At the controls of my aircraft was Jon, along with Ultimate High pilot Robert "Nitro" Miller, a man with a list of previous military types as long as your arm! Nitro has no less than 5000 hours logged in tail draggers alone and is a former British Air Racing Champion.
As 1355 ticked around, Nouj announced over the radio, "Cirrus check", prompting a chain reaction of numbers being read back from two through to nine. With everybody checked in and ready to go, the call for taxi was made. We lined up on the runway in our allotted slots and awaited our take-off clearance. We were in the second element and with the first briefed to stay low, our take off profile was to go high prior to joining up with the first element in a vic formation of five SR22s. It was a rather impressive sight to see the four aircraft in the rear being flown as a "Box 4" into the space behind the vic to create the full diamond-nine formation.
With the formation set we headed west towards the Severn bridge which had been specially chosen as the backdrop for the photoshoot. Two separate aircraft were to be used for this. The first, a Cessna 182 was flown by Ian Seager, MD and publisher of Flyer magazine, with Damien Burke and Simon Reed inside charged with shooting the formation from some 1500ft above us. Unfortunately there was no direct sunlight due to high overcast with visibility reduced to around 8 kilometres. The other aircraft was one of Ultimate High's Extra 300s, flown by one of their own and also Rolls-Royce's Chief Test Pilots, Phil O'Dell. His photographer passenger was Mike Jorgensen and they had free rein to close in on the formation once the Cessna 182 profile was complete.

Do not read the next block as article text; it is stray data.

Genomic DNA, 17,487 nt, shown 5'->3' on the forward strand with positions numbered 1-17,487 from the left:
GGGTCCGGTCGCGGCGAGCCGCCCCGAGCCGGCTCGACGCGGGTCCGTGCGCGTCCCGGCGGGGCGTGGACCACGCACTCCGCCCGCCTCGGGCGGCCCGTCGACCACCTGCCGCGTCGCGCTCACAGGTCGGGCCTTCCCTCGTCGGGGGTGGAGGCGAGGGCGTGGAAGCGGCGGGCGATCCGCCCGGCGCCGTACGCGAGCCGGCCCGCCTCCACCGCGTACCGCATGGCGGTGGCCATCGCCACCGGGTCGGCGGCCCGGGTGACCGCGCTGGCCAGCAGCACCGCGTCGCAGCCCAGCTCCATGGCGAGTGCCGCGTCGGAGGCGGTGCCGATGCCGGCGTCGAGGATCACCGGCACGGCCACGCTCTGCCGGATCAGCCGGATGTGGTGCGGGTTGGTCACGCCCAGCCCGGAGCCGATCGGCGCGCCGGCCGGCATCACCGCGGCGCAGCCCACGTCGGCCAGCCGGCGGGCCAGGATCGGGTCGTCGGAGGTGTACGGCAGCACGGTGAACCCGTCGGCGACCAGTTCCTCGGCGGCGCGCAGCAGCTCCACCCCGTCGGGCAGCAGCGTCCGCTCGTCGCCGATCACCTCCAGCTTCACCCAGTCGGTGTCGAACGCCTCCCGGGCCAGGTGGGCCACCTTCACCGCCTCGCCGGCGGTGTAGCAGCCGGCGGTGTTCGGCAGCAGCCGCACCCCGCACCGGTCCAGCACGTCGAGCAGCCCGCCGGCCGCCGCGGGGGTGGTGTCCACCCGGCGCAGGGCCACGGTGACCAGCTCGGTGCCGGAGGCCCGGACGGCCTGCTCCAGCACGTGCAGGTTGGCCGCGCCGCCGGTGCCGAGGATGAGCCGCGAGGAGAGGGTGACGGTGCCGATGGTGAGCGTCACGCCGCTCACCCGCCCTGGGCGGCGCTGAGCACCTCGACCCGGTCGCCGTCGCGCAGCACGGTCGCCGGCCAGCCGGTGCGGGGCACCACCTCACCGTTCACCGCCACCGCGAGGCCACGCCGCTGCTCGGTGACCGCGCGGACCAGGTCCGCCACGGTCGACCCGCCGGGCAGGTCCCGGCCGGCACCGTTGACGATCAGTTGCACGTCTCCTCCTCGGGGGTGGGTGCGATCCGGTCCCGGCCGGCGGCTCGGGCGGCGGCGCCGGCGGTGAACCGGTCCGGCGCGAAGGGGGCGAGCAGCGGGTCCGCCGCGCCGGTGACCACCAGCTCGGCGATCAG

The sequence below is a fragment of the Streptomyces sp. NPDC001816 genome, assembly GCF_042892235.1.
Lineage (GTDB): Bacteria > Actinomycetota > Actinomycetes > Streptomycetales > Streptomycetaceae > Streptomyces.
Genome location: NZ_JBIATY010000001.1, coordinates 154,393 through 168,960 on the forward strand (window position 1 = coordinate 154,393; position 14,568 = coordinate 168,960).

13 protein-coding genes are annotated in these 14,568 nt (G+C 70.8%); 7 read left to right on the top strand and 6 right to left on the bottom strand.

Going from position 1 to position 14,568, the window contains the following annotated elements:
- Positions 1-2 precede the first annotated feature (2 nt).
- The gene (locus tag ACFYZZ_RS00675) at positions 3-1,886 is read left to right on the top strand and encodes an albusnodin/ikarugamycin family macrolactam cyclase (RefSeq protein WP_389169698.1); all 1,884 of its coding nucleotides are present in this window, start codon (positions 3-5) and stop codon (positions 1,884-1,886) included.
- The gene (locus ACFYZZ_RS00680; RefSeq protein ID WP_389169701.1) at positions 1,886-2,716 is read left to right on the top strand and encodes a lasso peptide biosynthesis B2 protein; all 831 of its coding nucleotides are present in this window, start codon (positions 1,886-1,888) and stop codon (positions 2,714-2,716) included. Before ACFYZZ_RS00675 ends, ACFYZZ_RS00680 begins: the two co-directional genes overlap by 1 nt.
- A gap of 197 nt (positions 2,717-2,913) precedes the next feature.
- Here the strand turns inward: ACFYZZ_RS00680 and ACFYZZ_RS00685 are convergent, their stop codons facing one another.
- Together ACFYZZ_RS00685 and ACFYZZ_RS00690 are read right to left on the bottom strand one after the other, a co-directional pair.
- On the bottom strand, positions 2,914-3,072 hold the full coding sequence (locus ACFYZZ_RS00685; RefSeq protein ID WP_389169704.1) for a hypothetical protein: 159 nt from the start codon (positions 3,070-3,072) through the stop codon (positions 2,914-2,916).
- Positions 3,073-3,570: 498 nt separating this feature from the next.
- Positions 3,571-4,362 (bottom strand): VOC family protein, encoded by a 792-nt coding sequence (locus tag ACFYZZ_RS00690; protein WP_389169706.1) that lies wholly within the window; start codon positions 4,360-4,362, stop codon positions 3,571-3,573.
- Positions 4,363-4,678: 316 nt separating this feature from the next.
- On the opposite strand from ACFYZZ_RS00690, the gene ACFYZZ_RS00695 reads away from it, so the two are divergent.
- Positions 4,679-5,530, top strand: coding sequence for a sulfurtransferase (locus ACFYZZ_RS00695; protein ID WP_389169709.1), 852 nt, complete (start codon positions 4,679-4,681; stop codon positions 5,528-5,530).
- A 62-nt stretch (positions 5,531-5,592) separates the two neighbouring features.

After several orbits of the bridge, the formation headed north to Gloucester and the calls of 'relax' and 'change hands' were issued by Nouj. This meant that they could spread the formation out slightly and share 'stick time'. After reaching Gloucester we banked right and tightened up once more for a topside fly-by of Kemble, prior to separating into Alpha (five) and Bravo (four) elements, each in echelon right formation in preparation for the run and break into the circuit at Kemble.
It was a new experience for me to see aircraft in the circuit in front of us but Jon brought us back down to terra firma perfectly and in turn. We all rolled to the end and vacated to the left, before taking our positions on Kemble's "Belfast" apron in diamond formation, ready for one last set of shots from the air. With that complete all that was left was to taxi back, park up, grab some 'team shots' and debrief - the overwhelming theme being an enormous sense of satisfaction about what had been achieved.
This had been my first opportunity to undertake a non-tanker based air-to-air shoot and I thoroughly enjoyed it! The Cirrus SR22 is a great aircraft and it was a privilege to be given the opportunity to be a part of their special day. I can't wait to do this kind of thing again!